Ludwig Mies van der Rohe

By: Mark Kingwell
March 27, 2010

The Seagram Building in midtown Manhattan, designed by German-American modernist architect LUDWIG MIES VAN DER ROHE (1886-1969), may be the most important skyscraper in New York. Not as significant as the Empire State, not as beautiful as the Chrysler, not as politically charged as the absent World Trade Center, the Seagram nevertheless makes the largest aesthetic point of any building in the city. When Mies accepted the commission from the Montreal-based distilling giants, urged by family expert Phyllis Lambert, nobody knew quite how much the result would revolutionize tall-building architecture. The floating-base steel frame, the dark bronze exterior form free of all ornamentation, and the deliberate siting of the building back from its plot’s edge, all combine to create a staggering negative gesture in the heart of the city. Repeated versions and variations in Chicago, Toronto, Montreal, and elsewhere, are not as successful in part because the “skin and bones” minimalism of the form quickly became the vernacular of North American building, undercutting the point. But Mies’s genius was undimmed, and his long string of smaller-scale projects, especially in Germany, culminates with the masterpiece of the Farnsworth House, outside of Chicago, which may be considered the flawless modernist building, at once spare and moving. His furniture designs, meanwhile, especially the Brno, Barcelona, and Tugendhat chairs, have been so copied and imitated that they are now nothing less than the basic code of interior design.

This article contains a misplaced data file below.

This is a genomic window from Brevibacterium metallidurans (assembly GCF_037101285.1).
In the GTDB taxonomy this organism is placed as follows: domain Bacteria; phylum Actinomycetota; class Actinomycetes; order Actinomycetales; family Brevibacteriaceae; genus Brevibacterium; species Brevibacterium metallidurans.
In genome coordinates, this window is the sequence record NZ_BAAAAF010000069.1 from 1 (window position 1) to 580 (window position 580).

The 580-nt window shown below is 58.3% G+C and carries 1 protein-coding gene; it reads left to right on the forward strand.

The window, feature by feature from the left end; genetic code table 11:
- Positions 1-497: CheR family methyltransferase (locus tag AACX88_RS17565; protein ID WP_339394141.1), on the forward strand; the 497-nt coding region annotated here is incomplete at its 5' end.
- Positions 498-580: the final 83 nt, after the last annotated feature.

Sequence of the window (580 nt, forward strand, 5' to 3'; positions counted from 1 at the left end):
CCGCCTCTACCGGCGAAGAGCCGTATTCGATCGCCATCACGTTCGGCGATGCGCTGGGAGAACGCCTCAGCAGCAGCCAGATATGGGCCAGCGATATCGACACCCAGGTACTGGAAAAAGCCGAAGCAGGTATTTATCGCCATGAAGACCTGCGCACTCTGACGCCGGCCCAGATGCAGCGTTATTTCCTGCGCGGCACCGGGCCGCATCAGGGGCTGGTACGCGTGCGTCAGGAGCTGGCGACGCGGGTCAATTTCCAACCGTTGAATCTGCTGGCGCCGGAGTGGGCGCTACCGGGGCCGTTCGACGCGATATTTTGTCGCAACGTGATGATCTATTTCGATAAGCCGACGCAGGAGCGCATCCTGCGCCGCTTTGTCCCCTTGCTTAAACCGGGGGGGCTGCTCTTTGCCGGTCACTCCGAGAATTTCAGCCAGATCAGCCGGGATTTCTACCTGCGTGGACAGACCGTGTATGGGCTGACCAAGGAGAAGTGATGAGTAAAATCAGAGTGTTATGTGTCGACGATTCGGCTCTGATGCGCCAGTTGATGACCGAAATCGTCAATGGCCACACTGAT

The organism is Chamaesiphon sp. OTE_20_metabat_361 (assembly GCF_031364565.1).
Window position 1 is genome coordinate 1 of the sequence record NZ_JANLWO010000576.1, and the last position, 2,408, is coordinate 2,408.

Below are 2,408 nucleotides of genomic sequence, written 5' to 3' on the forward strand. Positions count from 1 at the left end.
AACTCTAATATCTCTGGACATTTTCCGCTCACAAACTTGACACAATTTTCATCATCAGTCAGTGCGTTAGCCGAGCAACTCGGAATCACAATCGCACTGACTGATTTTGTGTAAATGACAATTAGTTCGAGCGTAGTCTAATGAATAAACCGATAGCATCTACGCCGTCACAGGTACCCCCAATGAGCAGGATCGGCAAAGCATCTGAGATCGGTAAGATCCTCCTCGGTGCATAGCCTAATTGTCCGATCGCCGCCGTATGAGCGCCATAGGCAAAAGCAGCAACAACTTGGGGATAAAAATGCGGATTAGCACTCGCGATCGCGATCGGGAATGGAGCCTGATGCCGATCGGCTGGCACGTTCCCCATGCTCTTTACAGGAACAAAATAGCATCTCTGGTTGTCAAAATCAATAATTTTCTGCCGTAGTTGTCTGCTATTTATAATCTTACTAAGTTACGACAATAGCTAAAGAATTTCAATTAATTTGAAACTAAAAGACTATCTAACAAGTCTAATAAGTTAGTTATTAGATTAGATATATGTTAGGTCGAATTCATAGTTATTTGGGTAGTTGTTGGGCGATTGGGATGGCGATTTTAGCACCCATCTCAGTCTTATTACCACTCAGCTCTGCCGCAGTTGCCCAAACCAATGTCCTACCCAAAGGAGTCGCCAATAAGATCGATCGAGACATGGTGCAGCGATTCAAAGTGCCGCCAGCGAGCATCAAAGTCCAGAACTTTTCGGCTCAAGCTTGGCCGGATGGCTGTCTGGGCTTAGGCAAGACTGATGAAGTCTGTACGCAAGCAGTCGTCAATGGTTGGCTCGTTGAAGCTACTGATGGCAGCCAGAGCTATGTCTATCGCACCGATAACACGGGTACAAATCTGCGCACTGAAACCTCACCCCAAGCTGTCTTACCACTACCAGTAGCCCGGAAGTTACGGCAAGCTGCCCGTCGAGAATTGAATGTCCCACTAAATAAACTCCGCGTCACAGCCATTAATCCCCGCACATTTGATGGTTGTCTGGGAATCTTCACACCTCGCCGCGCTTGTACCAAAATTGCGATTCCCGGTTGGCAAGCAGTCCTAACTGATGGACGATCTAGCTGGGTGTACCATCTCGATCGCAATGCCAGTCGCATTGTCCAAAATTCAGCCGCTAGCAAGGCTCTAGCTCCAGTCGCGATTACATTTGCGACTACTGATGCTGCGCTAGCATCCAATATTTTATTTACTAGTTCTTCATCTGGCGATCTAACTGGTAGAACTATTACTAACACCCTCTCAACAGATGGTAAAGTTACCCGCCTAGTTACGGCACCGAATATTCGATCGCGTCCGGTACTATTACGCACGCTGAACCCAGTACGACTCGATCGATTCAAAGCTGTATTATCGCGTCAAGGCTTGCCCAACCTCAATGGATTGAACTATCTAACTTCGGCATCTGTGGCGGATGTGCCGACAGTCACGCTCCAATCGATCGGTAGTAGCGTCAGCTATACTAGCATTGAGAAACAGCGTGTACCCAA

READ MORE about the Modernist Generation.

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